You may also like

problem icon

Consecutive Numbers

An investigation involving adding and subtracting sets of consecutive numbers. Lots to find out, lots to explore.

problem icon

14 Divisors

What is the smallest number with exactly 14 divisors?

problem icon

Summing Consecutive Numbers

Many numbers can be expressed as the sum of two or more consecutive integers. For example, 15=7+8 and 10=1+2+3+4. Can you say which numbers can be expressed in this way?

Double with 1-9

Stage: 3 Short Challenge Level: Challenge Level:1

The answer can be any one of:
$(6729,13458)$, $(6792,13584)$ , $(6927,13854)$, $(7269,14538)$,
$(7293,14586)$ , $(7329,14658)$ , $(7692,15384)$ , $(7923,15846)$,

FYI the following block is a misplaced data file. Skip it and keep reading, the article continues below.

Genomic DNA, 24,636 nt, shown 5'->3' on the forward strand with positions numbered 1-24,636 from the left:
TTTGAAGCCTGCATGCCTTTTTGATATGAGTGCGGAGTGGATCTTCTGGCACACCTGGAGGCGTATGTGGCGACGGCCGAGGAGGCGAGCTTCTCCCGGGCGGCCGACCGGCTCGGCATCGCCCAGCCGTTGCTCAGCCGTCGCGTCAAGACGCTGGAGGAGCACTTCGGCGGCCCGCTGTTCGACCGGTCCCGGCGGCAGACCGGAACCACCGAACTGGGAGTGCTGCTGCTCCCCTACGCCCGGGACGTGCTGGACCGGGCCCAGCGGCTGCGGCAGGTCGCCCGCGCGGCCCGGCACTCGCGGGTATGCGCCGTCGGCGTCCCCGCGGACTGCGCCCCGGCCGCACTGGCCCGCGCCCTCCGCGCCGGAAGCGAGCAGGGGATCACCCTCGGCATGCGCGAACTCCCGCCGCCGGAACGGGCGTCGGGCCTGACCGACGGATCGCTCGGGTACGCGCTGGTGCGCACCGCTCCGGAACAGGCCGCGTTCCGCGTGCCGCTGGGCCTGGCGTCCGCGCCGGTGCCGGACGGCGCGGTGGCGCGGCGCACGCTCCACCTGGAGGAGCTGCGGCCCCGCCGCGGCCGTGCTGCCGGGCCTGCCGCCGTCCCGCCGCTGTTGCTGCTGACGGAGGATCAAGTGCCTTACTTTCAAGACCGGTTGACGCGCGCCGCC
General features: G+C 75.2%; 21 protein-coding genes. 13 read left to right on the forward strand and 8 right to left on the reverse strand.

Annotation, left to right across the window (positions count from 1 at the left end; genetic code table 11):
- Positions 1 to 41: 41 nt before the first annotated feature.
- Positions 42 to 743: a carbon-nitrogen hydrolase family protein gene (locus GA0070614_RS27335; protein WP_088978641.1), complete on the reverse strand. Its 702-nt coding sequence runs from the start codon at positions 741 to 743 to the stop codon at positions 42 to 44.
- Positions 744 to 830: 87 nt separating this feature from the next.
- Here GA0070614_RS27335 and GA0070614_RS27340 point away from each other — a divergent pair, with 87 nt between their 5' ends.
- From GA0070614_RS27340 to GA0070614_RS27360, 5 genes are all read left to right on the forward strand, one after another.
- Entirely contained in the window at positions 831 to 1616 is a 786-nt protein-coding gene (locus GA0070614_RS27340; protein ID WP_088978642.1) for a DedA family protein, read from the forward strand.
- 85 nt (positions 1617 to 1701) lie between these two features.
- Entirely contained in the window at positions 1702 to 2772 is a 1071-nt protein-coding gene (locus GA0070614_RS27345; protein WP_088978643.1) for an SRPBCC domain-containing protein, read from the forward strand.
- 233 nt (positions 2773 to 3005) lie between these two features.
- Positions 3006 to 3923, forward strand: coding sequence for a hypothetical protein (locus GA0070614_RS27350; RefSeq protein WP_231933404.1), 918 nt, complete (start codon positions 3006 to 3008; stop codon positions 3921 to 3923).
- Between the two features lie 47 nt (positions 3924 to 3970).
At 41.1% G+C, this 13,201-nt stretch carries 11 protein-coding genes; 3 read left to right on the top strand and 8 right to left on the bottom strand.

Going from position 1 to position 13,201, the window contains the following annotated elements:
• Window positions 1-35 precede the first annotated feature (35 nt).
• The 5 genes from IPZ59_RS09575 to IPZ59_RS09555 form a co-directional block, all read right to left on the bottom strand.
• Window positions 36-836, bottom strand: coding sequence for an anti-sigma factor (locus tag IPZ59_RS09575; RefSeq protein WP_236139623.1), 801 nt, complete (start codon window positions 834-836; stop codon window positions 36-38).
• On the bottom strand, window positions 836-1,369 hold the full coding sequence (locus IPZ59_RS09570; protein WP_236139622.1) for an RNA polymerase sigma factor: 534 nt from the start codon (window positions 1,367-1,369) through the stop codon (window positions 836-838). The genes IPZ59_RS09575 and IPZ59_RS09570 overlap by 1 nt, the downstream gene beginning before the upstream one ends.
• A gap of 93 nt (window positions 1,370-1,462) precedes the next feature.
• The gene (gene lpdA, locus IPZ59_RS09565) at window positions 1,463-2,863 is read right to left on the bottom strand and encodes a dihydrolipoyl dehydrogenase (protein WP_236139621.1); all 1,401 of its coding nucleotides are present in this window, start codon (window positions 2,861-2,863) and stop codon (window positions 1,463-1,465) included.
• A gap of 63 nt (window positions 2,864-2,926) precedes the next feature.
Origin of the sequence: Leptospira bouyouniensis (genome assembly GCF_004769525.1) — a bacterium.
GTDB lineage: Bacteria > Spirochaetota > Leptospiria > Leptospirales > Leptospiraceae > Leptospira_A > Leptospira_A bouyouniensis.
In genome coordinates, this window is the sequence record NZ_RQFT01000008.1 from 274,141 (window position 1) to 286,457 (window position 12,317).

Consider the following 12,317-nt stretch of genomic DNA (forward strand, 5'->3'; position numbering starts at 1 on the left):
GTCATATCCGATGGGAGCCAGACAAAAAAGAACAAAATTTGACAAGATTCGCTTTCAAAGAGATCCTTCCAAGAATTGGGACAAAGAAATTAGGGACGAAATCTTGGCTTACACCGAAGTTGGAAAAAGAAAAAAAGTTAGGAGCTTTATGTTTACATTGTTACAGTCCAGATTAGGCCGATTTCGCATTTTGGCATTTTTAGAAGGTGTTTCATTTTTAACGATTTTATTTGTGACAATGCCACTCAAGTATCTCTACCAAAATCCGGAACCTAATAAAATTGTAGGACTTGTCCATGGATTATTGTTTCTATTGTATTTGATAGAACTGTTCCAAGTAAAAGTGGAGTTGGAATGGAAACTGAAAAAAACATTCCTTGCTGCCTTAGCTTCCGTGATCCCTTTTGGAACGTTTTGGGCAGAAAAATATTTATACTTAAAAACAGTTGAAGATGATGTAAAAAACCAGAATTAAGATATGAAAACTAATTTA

$(7932,15864)$ , $(9267,18534)$ , $(9273,18546)$ , $(9327,18654)$  
To try and reach one of these, you know that the first of the digits in the answer must be a $1$ that is carried. Any odd digit in the answer means the digit before in the original number must have been at least $5$.

Since we know where the $1$ must go, if $5$ was not in the answer, the number beneath it would either be $0$ or $1$, depending on whether there was a carry, but there is no $0$ and the $1$ has already been used.

After this you need to work systematically until you can find a solution.

This problem is taken from the UKMT Mathematical Challenges.
View the archive of all weekly problems grouped by curriculum topic

View the previous week's solution
View the current weekly problem